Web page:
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Q&A with Rip Warren
Warren compares himself to Mike Remlinger
Patrick Hickey Jr.
Posted Jan 27, 2007
InsidePitchMagazine.com sits down with Brooklyn left-handed reliever Rip Warren for a Q&A session to get his thoughts on his season, what he's working on this offseason, which of his Brooklyn teammates he believes have the highest upsides, and more.
: Which position player on the Cyclones team do you think has the highest ceiling and why? What do you like about his game and what do you think he needs to work on the most in order to develop into a big leaguer?
is definitely a player that comes to mind because he has all the skills. He can hit for average, power and he has speed. He has all the potential in the world. If he continues on the path he’s on now, I think we expect big things from him.
: Which pitcher do you think has the highest big league upside and why?
: I think a lot of our pitchers have a lot of upside, but
[did] a great job for us this season. I haven’t seen him all that much, but from what I have seen of him, he has a nasty changeup and great command of his fastball.
: Who do you think is the biggest sleeper prospect, position prospect or pitcher? Who do you think will fly under the radar, doesn't get the attention he deserves, but will become a quality big leaguer?
: I’m really not sure. I think everybody contributed this year and everyone got credit for it in the clubhouse, at least. We don’t have any one superstar on this team; everyone’s contributed offensively, defensively and on the mound.
: What do you need to work on the most to be ready for next season and what will you be doing to work on it?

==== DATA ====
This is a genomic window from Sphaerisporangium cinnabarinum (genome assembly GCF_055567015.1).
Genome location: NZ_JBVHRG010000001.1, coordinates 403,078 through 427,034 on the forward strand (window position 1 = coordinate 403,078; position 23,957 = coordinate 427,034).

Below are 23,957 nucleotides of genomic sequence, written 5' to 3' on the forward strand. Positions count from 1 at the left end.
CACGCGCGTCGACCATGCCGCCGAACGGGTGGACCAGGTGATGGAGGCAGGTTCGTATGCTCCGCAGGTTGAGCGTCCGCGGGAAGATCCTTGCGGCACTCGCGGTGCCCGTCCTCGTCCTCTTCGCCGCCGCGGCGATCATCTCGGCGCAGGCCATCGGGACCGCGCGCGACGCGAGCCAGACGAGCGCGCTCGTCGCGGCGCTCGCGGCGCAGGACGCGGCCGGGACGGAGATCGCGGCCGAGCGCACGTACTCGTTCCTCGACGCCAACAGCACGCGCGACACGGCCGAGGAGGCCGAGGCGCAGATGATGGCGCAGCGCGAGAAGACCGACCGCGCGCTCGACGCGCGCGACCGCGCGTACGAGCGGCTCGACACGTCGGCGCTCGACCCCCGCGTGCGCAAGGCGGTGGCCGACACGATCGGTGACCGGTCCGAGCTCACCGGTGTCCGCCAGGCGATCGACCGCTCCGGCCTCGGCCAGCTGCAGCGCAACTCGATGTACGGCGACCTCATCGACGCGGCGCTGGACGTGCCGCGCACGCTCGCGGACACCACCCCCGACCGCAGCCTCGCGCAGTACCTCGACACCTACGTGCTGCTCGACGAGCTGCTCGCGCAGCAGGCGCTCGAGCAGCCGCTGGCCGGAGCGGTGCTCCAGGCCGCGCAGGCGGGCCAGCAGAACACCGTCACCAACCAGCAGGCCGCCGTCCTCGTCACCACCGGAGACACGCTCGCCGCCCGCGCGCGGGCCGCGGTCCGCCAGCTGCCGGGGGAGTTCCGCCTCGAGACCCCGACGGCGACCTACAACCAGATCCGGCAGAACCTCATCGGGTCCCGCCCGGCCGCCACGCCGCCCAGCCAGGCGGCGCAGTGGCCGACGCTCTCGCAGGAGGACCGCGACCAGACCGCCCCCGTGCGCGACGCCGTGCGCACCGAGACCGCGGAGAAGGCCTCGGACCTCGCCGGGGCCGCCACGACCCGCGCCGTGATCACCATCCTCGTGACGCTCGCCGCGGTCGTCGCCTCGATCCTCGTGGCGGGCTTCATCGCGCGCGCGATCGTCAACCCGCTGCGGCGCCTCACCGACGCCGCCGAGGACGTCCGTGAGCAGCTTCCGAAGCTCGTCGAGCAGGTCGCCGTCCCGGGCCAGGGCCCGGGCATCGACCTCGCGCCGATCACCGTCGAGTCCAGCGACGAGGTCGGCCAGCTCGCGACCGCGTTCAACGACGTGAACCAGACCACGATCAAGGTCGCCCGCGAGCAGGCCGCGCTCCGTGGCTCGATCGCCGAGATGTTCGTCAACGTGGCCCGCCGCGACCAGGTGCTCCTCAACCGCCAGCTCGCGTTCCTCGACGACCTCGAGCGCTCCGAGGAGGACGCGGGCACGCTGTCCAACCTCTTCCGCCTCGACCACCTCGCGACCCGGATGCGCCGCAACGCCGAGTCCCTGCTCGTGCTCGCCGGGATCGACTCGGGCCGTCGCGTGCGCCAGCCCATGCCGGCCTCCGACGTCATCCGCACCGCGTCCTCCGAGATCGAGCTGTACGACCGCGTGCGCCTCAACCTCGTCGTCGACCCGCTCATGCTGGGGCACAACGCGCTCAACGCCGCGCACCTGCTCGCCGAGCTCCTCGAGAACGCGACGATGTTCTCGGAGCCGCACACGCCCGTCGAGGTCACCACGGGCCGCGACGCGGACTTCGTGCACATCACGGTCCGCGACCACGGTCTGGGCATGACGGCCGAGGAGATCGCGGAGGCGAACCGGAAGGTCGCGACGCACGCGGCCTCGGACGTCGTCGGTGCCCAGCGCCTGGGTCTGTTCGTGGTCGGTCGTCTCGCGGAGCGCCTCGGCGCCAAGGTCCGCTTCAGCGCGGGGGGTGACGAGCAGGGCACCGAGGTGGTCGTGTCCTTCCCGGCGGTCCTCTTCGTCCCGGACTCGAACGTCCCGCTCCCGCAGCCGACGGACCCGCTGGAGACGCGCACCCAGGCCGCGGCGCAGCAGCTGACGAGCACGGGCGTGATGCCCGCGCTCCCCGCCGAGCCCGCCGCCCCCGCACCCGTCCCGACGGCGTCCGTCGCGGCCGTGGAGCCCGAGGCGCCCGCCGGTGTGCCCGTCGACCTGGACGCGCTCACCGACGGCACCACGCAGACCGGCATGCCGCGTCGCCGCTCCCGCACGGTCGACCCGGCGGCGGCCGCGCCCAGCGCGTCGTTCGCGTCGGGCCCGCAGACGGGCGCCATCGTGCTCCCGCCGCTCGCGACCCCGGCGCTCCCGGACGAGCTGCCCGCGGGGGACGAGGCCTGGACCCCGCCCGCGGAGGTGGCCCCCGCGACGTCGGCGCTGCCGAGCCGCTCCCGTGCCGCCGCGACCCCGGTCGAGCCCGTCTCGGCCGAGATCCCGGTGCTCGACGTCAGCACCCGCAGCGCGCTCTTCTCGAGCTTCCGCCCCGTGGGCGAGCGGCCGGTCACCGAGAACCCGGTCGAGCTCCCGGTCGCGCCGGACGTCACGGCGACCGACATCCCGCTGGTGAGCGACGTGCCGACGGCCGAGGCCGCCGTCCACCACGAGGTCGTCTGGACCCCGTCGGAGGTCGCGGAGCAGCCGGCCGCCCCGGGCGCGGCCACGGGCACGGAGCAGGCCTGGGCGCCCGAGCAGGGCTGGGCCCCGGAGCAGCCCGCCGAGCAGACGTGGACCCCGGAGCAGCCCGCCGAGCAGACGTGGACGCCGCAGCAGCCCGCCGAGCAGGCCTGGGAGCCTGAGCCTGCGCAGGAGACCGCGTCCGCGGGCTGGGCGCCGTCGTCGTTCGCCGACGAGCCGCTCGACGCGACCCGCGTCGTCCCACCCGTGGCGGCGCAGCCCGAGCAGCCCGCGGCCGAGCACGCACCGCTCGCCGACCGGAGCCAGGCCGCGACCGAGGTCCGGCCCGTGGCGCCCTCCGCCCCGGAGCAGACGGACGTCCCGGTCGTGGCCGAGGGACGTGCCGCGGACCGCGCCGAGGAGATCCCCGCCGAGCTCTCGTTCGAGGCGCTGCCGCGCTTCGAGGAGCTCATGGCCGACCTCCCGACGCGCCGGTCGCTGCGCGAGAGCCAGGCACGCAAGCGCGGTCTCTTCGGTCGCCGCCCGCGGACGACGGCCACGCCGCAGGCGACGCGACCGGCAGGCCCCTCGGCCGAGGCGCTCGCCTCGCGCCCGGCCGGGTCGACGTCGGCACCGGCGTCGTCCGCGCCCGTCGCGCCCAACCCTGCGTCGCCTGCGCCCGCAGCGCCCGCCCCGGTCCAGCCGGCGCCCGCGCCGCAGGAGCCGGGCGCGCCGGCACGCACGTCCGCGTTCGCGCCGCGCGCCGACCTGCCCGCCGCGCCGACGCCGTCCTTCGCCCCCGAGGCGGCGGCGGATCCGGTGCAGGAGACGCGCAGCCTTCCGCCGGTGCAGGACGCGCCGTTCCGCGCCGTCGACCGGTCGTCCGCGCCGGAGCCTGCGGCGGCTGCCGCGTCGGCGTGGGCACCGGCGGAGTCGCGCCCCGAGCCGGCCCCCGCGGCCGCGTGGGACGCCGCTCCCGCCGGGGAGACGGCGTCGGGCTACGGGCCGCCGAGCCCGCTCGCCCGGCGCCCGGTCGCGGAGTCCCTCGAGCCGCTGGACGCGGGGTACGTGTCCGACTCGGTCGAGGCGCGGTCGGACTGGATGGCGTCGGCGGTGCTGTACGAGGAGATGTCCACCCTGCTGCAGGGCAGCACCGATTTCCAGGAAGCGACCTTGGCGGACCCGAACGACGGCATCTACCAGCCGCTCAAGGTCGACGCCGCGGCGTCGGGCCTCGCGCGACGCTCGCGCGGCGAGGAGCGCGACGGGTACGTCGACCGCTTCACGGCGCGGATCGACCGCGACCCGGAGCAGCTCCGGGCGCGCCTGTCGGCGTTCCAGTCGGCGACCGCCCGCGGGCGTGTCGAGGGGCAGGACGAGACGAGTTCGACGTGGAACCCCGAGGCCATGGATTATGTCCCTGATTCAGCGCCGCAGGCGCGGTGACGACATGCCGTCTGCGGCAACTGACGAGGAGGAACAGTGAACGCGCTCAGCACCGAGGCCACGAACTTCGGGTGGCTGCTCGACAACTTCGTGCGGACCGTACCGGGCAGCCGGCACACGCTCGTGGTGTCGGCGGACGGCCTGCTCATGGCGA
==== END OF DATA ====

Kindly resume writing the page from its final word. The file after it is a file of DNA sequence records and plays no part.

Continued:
: I think during the season strength and condition plays a serious role because players tend to get tired and you need to be in good shape so you can concentrate during the season and play well. My strength and conditioning program is going to be a big thing for me. Running and lifting is on the top of my priority list.
: What would you say is your biggest strength as a ball player? What do you bring to the field and to your team?
: I don’t think it’s different, but I try to be competitive from the second I get out there. Pitching out of the bullpen, a lot of the time you come into games with runners on base and I really try and pride myself in not letting inherited runners score. I also take a lot of pride being mentally and physically ready every time I go out there.
: What did you think of your season this year? How do you think it went for you?
: I’m pleased with the way the season [went] for me. I started to tail off during the end, but I think that had to do with the fact that I was getting tired. Overall though, I think things have worked out pretty well for me.
: Tells us about your repertoire; what kind of pitches do you throw and at what speeds? What is your strikeout pitch? Which pitch needs the most work? Is there a pitch you'd like to develop?
: I throw a fastball, changeup and a slider. I throw a lot of sliders and that’s what I try and put people away with. I don’t use my changeup much, but I’d like to. I’ve [was] working with Hector [Cyclones Pitching coach Hector Berrios] on using my changeup more. I can throw my slider more like a curveball when I have to if I have to so I really don’t have to work on learning any other breaking pitches. My fastball also has some sinking action too, but it’s still a fastball.
: To give our fans a better idea of the type of player you are, who would you compare your game to at the Major League level and why?
: Mike Remlinger. He was really successful out of the pen for the Braves, Cubs and a few other teams. I kind of have a funny arm angle because I come over the top in my delivery and I think I look a little like him when I throw.
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